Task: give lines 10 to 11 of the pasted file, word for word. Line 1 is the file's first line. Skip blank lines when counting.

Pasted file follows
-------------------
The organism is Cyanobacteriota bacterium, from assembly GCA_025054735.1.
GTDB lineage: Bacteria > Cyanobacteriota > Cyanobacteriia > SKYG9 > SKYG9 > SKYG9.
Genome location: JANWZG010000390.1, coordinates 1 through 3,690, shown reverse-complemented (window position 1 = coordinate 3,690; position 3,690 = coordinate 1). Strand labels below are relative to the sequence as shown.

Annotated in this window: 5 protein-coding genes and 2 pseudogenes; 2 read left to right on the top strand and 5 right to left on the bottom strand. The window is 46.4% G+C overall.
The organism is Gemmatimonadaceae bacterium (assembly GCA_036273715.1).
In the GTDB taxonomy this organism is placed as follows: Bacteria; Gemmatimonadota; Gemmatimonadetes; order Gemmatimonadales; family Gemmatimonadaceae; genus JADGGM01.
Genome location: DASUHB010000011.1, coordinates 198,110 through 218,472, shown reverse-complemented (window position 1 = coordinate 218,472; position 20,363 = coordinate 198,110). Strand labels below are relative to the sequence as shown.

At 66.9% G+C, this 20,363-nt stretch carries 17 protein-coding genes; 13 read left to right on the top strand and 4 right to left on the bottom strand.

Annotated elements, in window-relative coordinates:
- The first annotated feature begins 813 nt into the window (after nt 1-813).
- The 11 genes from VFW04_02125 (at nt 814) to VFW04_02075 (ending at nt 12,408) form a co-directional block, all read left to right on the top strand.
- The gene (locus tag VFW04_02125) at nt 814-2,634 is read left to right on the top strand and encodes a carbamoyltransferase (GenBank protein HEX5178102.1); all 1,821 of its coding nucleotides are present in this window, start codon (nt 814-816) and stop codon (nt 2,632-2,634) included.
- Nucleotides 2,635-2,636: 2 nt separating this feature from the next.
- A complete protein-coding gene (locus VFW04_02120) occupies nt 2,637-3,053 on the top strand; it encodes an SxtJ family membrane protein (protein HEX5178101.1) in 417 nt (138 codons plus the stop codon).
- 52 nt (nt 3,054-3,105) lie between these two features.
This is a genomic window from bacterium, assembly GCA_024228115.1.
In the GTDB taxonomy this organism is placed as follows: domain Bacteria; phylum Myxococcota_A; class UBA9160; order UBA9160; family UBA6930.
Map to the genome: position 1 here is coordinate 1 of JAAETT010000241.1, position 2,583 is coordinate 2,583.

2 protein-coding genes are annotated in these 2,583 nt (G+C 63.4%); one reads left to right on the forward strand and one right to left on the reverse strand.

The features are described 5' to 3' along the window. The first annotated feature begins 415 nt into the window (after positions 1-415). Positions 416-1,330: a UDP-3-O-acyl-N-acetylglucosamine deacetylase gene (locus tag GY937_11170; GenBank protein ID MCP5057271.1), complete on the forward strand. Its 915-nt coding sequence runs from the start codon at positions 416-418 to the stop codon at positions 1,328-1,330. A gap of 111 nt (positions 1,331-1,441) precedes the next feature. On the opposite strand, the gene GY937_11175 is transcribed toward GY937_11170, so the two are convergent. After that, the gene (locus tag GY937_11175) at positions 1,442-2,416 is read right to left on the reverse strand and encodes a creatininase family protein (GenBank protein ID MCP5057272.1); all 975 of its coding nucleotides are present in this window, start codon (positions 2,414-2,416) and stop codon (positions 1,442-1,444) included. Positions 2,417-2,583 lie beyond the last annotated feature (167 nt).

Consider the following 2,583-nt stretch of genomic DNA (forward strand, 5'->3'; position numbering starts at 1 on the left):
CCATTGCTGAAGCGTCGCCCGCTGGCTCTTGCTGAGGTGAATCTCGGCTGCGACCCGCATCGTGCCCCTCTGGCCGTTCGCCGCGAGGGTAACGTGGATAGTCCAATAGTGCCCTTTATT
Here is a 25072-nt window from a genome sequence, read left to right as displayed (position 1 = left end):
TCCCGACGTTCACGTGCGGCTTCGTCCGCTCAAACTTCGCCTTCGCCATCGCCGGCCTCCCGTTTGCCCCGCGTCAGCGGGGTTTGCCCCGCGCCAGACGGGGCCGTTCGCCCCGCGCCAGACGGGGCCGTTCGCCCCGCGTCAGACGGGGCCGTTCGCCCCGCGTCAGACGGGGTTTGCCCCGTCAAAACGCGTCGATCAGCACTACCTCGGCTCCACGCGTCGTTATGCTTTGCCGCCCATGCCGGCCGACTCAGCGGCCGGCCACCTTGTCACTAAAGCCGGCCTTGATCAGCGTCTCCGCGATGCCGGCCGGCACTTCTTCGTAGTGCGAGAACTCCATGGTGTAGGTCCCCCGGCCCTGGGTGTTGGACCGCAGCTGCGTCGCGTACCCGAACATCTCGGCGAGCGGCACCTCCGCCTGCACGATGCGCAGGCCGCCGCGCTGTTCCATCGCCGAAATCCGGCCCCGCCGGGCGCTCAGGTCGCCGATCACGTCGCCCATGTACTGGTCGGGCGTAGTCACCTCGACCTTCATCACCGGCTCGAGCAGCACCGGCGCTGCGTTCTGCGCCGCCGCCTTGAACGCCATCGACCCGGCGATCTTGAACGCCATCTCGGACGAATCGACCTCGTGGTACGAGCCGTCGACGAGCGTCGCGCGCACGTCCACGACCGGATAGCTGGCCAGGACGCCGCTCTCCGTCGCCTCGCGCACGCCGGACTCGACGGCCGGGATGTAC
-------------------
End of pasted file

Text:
- The first annotated feature begins 813 nt into the window (after nt 1-813).
- The 11 genes from VFW04_02125 (at nt 814) to VFW04_02075 (ending at nt 12,408) form a co-directional block, all read left to right on the top strand.